Opinions Mixed On Public Surveillance Cameras
Toronto City News | February 8, 2007
Toronto's experiment with surveillance cameras as both a deterrent and gatherer of evidence is set to continue, with systems being erected in certain troubled areas of Scarborough.
The cameras are part of a $2 million pilot project funded by province. In total 15 cameras will be put up for six months in three areas across the city, starting in the Malvern area.
"That's the first reason that we're installing them, is to deter crime and create safe neighbouhoods and in any event where crimes occur within the field of the camera, we're using them to collect evidence," explains Supt. Jeff McGuire.
A public meeting was held on Wednesday night to discuss the pros and cons of setting cameras up in residential communities.
"I do have slight reservations about them being placed in a residential area but I think they will become a deterrent for crime in certain areas," said resident Donald Blair.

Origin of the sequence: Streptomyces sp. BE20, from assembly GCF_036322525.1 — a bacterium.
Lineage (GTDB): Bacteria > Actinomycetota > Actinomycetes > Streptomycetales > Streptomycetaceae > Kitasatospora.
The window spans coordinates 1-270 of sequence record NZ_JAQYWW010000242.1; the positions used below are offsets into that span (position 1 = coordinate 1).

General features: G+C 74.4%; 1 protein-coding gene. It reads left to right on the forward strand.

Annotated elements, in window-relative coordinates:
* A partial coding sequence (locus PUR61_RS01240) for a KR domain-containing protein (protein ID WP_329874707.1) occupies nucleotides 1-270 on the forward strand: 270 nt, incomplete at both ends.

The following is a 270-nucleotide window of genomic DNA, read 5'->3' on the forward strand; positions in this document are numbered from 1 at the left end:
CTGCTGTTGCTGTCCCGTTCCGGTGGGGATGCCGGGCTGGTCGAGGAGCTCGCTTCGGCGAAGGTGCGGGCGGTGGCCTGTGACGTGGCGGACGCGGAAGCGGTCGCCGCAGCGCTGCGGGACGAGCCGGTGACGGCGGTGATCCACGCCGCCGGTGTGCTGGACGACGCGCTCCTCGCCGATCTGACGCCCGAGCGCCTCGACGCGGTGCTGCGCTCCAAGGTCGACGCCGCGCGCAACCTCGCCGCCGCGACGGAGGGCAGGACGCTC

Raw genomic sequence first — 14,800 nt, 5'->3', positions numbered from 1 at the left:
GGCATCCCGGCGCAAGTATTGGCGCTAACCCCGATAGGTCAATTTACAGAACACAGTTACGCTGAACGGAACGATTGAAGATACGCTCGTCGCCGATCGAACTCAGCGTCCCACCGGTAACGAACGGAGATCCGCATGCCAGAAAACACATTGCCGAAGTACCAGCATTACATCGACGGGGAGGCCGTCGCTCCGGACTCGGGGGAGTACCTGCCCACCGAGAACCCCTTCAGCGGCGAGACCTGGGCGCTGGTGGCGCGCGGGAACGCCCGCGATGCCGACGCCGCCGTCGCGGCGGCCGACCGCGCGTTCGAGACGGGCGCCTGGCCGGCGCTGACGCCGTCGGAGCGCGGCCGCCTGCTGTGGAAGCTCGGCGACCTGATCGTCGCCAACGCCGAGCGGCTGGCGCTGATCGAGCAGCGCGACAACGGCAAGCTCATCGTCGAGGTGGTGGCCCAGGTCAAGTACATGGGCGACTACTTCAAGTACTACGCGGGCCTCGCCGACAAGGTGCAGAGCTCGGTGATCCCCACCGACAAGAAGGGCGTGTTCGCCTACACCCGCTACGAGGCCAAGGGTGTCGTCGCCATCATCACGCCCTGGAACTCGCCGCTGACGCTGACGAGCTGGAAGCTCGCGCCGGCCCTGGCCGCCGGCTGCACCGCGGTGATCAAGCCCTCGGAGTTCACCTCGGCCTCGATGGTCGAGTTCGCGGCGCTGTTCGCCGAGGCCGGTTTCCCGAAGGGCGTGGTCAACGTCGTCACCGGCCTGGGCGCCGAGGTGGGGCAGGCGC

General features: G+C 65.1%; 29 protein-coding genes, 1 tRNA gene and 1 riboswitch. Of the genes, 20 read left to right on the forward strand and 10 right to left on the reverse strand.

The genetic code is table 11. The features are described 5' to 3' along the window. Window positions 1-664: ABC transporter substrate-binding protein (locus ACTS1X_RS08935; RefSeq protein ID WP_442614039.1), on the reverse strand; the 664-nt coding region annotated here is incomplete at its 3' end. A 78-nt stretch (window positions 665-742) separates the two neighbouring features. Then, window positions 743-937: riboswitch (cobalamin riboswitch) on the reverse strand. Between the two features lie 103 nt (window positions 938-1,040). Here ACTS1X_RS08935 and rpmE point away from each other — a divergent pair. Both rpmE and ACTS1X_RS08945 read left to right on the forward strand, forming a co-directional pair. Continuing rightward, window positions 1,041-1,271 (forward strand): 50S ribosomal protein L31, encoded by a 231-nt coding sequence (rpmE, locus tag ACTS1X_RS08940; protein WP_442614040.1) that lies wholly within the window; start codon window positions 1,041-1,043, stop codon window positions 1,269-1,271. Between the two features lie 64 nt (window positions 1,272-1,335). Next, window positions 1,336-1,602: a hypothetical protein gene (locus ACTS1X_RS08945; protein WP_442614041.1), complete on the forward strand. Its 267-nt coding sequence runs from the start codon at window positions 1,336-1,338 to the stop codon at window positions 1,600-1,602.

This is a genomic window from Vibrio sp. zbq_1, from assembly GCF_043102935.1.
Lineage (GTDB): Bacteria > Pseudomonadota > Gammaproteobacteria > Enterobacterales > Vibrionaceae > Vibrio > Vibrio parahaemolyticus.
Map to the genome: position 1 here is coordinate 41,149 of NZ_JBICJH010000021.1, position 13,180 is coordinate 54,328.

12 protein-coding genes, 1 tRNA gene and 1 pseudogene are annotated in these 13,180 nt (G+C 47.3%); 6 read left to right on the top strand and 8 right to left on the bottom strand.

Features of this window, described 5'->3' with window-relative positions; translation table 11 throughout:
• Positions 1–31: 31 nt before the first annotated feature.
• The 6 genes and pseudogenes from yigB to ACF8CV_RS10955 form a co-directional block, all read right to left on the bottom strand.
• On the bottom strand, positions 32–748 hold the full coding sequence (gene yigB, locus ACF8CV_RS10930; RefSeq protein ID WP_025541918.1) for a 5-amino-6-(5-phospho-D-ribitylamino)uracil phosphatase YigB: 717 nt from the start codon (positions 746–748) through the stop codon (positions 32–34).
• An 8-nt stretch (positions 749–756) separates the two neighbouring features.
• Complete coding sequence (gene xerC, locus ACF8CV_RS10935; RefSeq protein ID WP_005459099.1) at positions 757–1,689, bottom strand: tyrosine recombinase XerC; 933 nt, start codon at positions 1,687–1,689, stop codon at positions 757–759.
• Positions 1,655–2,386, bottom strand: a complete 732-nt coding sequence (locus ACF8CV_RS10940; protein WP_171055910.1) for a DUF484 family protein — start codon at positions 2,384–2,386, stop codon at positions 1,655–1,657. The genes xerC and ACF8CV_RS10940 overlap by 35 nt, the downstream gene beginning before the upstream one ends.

"It is a good idea. This area is bad," adds another.
Three temporary cameras were set up on Yonge street over the holiday season, one on Gould St., where 15-year-old Jane Creba was gunned down.
Some still say the system is flawed.
"I think it is a terrible idea. It is expensive and they don't work," retorts Daniel Quinn of the Public Space Committee.
"This is just another system to catch people," adds Murray Hedges. "The problem is once we catch them, we're not doing anything."
The cameras are scheduled to go up in April.
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